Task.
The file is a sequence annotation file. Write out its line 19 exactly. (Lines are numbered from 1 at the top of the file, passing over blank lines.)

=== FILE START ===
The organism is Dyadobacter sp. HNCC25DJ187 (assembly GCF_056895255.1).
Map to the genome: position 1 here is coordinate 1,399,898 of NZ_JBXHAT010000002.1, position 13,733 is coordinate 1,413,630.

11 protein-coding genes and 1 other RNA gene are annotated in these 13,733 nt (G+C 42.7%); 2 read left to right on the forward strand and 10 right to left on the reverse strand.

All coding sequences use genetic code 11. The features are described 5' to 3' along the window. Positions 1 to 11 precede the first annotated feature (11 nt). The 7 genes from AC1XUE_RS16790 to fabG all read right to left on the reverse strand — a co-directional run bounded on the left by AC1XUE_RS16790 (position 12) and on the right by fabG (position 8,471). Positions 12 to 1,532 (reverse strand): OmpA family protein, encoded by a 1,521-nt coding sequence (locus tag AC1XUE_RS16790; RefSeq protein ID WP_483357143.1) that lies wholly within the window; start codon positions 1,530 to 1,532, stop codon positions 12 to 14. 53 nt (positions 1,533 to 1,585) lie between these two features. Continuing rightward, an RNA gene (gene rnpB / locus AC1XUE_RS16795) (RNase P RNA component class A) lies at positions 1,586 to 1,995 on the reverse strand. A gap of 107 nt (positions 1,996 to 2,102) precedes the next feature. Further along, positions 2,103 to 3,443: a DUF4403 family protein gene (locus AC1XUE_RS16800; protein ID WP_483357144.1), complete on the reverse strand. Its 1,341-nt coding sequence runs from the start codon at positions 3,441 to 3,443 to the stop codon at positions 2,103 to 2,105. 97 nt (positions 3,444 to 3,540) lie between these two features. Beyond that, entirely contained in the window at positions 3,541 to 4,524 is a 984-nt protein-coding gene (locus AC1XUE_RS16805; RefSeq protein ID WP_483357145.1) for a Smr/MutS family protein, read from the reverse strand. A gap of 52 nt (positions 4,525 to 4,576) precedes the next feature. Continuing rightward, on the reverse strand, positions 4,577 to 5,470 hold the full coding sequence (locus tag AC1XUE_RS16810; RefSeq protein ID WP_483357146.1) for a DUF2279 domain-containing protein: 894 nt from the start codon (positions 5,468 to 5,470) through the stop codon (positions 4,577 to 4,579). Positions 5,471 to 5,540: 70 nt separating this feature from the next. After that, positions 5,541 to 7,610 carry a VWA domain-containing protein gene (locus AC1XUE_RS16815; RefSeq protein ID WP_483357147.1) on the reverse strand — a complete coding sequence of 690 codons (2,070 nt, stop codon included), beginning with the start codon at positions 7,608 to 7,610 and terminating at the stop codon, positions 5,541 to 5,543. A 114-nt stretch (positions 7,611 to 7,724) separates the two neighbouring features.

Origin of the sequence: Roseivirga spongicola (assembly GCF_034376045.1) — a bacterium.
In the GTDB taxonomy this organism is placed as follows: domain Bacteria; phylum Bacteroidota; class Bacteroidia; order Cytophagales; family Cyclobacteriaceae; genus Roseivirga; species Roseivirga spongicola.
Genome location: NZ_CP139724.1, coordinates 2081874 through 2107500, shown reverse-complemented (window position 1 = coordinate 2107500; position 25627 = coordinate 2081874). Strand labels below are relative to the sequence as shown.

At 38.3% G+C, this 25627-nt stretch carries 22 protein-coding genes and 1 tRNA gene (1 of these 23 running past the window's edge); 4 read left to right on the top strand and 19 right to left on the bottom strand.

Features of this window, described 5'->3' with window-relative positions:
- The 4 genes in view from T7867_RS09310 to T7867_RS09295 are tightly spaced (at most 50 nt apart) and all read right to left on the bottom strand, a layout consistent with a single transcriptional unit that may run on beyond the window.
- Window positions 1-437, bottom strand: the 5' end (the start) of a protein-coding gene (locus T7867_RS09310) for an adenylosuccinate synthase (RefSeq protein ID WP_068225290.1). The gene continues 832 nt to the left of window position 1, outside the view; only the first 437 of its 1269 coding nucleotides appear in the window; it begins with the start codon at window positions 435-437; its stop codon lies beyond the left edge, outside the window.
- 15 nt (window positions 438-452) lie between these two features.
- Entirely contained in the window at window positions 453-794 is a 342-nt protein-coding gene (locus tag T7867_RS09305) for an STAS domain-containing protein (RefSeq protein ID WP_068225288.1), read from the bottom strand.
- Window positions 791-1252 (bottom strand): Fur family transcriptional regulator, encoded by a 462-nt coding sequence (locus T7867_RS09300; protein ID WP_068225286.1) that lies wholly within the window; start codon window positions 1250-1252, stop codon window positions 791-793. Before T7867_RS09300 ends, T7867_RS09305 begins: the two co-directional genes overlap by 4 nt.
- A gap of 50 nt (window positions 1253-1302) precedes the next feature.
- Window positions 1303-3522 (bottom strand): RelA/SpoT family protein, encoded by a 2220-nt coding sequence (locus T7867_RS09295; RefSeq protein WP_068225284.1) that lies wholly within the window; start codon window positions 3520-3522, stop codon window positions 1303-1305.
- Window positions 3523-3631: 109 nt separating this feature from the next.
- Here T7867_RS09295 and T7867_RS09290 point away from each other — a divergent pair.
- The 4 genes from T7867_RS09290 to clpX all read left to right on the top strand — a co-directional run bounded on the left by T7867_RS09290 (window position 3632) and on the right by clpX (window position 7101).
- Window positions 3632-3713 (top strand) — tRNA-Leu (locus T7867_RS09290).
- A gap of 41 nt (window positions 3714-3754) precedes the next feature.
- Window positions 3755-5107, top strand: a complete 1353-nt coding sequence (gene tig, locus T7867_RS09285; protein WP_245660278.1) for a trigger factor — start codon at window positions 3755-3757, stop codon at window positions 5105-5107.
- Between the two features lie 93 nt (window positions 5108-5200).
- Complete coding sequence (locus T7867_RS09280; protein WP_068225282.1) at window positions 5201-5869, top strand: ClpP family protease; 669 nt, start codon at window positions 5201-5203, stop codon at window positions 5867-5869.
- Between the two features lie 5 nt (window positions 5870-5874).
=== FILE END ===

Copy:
- The 4 genes from T7867_RS09290 to clpX all read left to right on the top strand — a co-directional run bounded on the left by T7867_RS09290 (window position 3632) and on the right by clpX (window position 7101).